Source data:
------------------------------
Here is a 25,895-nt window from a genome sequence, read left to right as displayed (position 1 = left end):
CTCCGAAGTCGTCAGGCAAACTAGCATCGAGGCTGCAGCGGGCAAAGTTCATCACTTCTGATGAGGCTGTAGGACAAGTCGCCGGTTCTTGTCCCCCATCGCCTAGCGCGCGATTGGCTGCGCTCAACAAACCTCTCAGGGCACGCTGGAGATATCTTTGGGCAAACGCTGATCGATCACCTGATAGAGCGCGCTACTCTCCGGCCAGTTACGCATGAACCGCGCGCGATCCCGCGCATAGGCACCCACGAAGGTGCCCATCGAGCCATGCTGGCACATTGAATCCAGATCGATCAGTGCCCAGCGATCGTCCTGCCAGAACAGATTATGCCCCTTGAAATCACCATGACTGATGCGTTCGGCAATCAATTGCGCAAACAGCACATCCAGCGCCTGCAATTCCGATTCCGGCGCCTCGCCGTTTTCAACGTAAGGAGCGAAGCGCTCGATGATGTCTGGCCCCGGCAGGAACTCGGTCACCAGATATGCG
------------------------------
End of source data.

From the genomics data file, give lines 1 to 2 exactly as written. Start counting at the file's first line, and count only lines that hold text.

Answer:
Here is a 25,895-nt window from a genome sequence, read left to right as displayed (position 1 = left end):
CTCCGAAGTCGTCAGGCAAACTAGCATCGAGGCTGCAGCGGGCAAAGTTCATCACTTCTGATGAGGCTGTAGGACAAGTCGCCGGTTCTTGTCCCCCATCGCCTAGCGCGCGATTGGCTGCGCTCAACAAACCTCTCAGGGCACGCTGGAGATATCTTTGGGCAAACGCTGATCGATCACCTGATAGAGCGCGCTACTCTCCGGCCAGTTACGCATGAACCGCGCGCGATCCCGCGCATAGGCACCCACGAAGGTGCCCATCGAGCCATGCTGGCACATTGAATCCAGATCGATCAGTGCCCAGCGATCGTCCTGCCAGAACAGATTATGCCCCTTGAAATCACCATGACTGATGCGTTCGGCAATCAATTGCGCAAACAGCACATCCAGCGCCTGCAATTCCGATTCCGGCGCCTCGCCGTTTTCAACGTAAGGAGCGAAGCGCTCGATGATGTCTGGCCCCGGCAGGAACTCGGTCACCAGATATGCG